Research

Annual Financial Market Symposium

The finance department sponsors an annual financial market symposium. The conferences highlight UAlbany as a research center, promote the research activities of School of Business faculty and involve finance researchers from across the U.S. Our alumni and students benefit from access to the most advanced research finance and interactions with these scholars.

2017 The University at Albany's 4th Financial Market Symposium: Alternative Investments and Corporate Governance

2016 The University at Albany's 3rd Financial Market Symposium: Hedge Funds

2015 The University at Albany's 2nd Financial Market Symposium: Private Equity

2014 The University at Albany's Inaugural Financial Market Symposium: Hedge Funds and Regulation

Faculty Research Highlights

Sentiment and the Effectiveness of Technical Analysis: Evidence from the Hedge Fund Industry
Journal of Financial and Quantitative Analysis, December 2016, pp. 1991-2013. by David M. Smith, Na Wang, Ying Wang, and Edward Zychowicz, (Smith and Y. Wang are from the UAlbany Department of Finance)

For several decades a dispute has raged among finance practitioners about the validity of making investment decisions using technical analysis. Technical analysts use historical price-trend information to inform their security selection and transaction timing decisions.

Cultural Differences and Cross-Border Venture Capital Syndication
Journal of International Business Studies, 2016 (47), 140–169 by Na Dai (University at Albany) and Rajarishi Nahata (Baruch College)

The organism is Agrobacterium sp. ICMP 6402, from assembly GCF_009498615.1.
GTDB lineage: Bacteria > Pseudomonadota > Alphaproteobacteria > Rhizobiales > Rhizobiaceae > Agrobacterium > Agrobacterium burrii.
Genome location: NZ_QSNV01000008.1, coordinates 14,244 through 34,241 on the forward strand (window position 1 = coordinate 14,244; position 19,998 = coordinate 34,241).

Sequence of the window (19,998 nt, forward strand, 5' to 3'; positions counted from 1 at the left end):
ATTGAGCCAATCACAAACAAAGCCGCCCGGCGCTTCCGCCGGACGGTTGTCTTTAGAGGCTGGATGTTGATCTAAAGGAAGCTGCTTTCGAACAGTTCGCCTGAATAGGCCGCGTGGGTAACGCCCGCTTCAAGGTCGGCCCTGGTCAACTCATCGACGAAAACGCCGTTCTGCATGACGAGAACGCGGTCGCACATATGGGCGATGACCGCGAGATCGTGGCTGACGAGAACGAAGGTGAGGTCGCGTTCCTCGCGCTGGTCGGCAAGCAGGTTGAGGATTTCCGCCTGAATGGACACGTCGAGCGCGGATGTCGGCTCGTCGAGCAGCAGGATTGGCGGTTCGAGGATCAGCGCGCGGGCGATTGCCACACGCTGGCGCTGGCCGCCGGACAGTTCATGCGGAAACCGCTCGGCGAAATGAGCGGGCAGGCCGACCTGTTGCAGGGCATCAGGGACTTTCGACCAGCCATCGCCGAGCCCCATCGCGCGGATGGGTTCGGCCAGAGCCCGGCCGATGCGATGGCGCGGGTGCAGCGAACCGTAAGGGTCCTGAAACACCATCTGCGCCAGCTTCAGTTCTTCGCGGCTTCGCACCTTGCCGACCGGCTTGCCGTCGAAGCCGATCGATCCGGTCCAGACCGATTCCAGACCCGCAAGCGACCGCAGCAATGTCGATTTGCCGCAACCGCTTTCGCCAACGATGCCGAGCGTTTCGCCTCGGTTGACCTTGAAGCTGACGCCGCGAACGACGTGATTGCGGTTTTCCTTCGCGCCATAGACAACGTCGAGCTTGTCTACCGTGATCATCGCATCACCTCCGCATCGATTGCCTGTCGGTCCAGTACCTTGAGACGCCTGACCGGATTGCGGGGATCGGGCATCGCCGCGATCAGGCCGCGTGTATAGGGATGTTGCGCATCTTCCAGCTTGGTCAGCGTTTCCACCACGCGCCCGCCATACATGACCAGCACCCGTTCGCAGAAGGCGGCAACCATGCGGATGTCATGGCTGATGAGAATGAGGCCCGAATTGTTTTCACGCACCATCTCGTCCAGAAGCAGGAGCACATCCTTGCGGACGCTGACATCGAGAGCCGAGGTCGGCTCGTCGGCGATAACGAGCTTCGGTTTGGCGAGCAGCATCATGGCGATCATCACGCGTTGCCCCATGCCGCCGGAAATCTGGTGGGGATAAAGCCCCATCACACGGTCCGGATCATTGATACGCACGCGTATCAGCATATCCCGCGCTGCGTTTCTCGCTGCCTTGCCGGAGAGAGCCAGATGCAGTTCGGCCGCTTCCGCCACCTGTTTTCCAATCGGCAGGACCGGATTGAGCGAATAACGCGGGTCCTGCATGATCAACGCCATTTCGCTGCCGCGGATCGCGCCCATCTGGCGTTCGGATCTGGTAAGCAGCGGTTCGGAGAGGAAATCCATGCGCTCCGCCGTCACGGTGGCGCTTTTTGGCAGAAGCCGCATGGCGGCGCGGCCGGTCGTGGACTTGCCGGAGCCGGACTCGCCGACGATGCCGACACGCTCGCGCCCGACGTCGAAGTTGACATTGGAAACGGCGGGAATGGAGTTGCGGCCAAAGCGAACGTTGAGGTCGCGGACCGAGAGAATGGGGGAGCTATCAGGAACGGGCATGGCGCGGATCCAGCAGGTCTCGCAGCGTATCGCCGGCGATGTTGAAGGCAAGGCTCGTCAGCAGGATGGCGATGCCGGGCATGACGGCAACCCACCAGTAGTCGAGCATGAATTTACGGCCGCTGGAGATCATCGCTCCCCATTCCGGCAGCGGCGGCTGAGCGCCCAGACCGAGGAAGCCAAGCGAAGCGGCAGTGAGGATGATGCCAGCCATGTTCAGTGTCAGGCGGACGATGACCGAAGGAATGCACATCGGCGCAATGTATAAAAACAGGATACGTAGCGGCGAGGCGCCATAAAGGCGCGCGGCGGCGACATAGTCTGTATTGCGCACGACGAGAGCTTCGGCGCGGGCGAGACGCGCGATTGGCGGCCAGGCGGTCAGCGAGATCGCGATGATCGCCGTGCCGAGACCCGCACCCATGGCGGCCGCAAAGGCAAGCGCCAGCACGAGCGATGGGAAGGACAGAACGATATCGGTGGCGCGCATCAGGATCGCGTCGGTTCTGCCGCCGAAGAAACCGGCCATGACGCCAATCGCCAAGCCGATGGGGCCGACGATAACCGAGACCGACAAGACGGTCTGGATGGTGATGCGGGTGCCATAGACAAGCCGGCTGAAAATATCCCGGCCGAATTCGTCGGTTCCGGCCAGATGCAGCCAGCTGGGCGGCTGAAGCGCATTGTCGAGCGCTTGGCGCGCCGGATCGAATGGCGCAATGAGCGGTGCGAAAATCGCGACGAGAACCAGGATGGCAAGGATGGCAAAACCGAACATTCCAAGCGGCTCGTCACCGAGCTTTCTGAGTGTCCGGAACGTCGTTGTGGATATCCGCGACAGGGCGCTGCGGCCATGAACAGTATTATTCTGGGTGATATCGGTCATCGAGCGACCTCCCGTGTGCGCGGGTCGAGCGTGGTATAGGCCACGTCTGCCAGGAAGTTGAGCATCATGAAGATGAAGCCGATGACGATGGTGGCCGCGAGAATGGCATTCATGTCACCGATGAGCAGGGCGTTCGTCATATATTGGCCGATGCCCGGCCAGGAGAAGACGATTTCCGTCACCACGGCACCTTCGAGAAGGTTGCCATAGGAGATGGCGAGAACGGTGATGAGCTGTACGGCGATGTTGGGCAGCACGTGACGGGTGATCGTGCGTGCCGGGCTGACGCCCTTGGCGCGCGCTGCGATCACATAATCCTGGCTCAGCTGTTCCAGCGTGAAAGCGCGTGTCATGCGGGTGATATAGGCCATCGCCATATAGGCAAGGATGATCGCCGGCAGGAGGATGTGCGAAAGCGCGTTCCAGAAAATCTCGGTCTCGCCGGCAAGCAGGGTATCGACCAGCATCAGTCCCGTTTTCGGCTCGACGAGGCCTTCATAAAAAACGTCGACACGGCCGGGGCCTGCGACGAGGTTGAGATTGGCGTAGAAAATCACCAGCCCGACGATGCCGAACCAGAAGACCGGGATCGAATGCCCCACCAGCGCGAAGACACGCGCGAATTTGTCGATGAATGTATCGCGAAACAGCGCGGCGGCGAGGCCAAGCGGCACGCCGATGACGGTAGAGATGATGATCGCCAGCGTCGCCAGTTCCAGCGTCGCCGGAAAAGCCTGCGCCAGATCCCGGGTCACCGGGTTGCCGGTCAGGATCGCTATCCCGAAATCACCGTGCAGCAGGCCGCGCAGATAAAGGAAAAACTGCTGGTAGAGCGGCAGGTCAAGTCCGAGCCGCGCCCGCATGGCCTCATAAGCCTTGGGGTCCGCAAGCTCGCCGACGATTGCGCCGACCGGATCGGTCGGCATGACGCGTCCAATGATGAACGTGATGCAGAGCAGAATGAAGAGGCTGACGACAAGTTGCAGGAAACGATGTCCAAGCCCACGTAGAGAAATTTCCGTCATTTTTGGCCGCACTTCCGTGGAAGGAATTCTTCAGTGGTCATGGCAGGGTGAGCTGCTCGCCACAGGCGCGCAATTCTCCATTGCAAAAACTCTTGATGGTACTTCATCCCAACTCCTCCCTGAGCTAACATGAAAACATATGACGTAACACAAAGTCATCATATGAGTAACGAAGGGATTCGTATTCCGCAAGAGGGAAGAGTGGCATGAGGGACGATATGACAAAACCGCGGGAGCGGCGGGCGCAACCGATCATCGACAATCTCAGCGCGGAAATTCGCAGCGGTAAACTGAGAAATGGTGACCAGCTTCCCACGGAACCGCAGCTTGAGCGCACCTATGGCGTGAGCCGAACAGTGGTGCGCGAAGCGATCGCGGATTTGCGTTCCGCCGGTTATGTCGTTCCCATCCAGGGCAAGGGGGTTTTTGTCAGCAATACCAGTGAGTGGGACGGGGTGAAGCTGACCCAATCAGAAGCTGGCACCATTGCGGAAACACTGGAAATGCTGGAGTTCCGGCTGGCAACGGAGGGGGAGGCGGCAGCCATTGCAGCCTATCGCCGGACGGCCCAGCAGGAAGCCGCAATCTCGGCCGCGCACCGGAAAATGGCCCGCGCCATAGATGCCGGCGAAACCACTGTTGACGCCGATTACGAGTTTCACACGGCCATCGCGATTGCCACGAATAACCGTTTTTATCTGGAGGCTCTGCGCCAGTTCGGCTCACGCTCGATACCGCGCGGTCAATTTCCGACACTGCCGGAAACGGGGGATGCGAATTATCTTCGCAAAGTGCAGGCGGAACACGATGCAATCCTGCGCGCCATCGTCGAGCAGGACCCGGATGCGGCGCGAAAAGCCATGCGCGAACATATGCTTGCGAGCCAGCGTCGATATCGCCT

Professor Na Dai and her co-author, in their recent publication at the Journal of International Business Studies (Impact Factor: 3.620; Financial Time Rank of Top 50 Business Journals), examine how venture capitalists decide their syndication strategy in cross-border VC investments given the rise of cultural differences across nations.

Financial Contagion Risk and the Stochastic Discount Factor
Journal of Banking & Finance, 2017 (77), 230-248. by Louis R. Piccotti (University at Albany)

Financial intermediaries serve a special role in the economy through investing on households’ behalf and by issuing credit, both of which can affect the aggregate consumption set. As financial intermediaries experience negative shocks, household wealth decreases and credit may be constrained. In the aggregate, this diminished wealth and credit constraint leads to levels of consumption and consumption responsiveness being diminished. Conversely, as financial intermediaries experience positive shocks, household wealth increases, credit availability is liberated and consumption increases. Financial intermediaries’ propensity to experience positive and negative shocks contemporaneously shocks aggregate consumption possibilities in the same direction. Modern asset pricing theory proposes that risk-averse investors with concave utility require a greater return on securities whose returns experience greater covariation with contagious intermediaries since these securities have high payoffs in good times and low payoffs in bad times. I argue that financial contagion risk is not diversifiable and that it affects the equity risk premium.